I recently read revised edition of my friend Lisa Haneberg’s book “Coaching Basics” published by Association for Talent Development (ATD). It is a wonderful resource for organizational leaders, HR professionals and managers if they want to understand the nuances of how to coach others for greatness. I strongly recommend this book.

I was also fortunate to be able to write a blurb in this book where I say,

Companies often tell their leaders to ‘coach’ people without giving any guidance on the ‘how.’ Lisa Haneberg fills this important gap by offering a very useful handbook that clarifies the foundation of good coaching and offers actionable insights and tools for effective coaching.

– Tanmay Vora, Director, Product Development R&D, Basware

But when I read this book, I was instantly reminded of a wonderful post that Lisa wrote in 2014 where she outlined critical competencies of a great coach.

Here are a couple of excellent quotes from Lisa’s post:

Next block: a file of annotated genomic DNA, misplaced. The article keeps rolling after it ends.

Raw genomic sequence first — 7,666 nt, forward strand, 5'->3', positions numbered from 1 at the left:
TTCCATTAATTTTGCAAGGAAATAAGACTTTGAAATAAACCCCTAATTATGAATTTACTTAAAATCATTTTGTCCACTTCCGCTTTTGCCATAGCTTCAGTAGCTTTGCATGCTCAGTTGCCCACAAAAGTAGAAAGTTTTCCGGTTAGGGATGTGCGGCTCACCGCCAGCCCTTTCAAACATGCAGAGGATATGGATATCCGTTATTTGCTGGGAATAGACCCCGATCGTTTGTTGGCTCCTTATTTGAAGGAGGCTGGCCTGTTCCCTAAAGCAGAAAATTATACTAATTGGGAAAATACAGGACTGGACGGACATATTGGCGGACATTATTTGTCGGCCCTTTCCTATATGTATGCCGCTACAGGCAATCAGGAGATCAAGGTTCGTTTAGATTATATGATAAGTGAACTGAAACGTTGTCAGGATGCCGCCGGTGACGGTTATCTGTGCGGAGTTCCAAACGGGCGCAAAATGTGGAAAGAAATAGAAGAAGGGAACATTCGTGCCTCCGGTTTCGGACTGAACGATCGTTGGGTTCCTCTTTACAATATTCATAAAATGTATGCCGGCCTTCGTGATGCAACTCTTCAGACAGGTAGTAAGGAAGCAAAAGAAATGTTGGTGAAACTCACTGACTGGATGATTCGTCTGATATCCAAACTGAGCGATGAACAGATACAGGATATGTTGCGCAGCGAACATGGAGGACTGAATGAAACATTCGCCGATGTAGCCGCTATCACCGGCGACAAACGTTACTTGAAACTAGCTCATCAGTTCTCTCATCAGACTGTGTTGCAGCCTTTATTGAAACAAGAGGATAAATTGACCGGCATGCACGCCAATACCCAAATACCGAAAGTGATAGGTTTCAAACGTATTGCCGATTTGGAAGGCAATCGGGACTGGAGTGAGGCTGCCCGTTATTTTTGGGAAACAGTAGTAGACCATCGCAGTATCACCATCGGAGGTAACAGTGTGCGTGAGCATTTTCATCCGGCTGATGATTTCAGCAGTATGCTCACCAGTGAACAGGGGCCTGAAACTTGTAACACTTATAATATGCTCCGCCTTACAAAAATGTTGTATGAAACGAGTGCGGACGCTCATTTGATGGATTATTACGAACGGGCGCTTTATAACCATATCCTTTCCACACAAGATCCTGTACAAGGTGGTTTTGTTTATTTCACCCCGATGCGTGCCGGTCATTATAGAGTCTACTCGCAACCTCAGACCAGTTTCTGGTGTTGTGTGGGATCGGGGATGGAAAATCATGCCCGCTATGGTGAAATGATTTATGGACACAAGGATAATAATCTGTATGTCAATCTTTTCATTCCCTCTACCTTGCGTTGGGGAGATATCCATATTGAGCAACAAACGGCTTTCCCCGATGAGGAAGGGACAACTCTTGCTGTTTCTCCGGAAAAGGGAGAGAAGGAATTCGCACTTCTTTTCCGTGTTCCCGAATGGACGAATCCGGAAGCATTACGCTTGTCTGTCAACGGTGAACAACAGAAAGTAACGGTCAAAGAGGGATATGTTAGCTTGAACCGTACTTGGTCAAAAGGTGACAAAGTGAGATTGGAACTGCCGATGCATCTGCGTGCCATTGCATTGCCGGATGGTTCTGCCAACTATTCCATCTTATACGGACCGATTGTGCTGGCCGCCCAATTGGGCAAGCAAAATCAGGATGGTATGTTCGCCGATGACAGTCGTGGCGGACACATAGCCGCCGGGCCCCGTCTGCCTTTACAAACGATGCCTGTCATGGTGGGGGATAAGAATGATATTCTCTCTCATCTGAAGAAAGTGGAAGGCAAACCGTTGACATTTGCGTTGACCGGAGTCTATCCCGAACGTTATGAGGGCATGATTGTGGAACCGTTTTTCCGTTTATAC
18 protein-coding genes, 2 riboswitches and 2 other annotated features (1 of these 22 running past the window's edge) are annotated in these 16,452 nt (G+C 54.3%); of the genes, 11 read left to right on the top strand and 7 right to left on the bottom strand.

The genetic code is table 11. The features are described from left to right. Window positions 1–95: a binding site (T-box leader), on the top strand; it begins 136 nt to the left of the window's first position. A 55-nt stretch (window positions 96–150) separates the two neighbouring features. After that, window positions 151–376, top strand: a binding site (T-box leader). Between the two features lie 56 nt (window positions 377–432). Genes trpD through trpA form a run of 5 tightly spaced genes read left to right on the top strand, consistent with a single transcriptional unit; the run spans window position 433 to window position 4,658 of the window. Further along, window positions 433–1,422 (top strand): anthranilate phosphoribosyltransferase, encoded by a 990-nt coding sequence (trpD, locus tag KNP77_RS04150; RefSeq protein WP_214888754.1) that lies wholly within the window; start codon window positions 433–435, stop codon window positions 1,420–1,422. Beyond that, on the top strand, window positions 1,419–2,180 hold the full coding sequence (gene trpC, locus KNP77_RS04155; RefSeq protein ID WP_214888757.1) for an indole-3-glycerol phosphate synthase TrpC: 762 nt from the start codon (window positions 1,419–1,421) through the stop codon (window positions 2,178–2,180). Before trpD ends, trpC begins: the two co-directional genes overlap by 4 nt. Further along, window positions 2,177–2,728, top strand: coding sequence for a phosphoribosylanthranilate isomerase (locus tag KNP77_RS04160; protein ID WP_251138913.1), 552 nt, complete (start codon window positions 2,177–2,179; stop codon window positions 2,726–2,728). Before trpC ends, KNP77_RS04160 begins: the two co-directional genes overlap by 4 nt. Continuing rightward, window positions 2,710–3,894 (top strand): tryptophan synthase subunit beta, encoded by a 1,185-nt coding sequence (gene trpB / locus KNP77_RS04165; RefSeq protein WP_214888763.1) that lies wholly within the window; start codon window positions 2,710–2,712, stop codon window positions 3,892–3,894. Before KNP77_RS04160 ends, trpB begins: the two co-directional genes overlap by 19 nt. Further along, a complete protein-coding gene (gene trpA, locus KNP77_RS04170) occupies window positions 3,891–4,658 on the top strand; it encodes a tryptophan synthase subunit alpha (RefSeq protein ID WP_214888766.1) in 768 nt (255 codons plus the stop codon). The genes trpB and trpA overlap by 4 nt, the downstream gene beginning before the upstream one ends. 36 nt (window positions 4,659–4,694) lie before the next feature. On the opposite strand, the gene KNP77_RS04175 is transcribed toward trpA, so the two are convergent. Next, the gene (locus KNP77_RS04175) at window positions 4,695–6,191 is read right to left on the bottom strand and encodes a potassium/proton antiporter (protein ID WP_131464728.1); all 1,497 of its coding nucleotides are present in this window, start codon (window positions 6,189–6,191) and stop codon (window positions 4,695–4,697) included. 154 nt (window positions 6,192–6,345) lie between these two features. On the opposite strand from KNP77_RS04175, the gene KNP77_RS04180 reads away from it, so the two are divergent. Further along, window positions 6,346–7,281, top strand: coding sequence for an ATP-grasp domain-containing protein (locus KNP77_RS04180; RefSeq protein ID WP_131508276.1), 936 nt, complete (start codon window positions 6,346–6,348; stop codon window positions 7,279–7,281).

“Coaching is a service and we cannot be successful if the learner perceives that we are helping to satisfy OUR needs or wants.”

“Great coaches are able to help learners adopt a more helpful perspective of the situations about which they are struggling.”

And here is a sketch note summary of coaching competencies that Lisa’s post outlines.

Get the book at: TD.org | Amazon

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Also read at QAspire.com:

Leadership and Change: Build These Three Muscles

There is no real leadership without change.

If you are simply “sustaining” what already exists, you are not a leader because real leadership is about change – moving people, processes, outcomes and culture to a better place.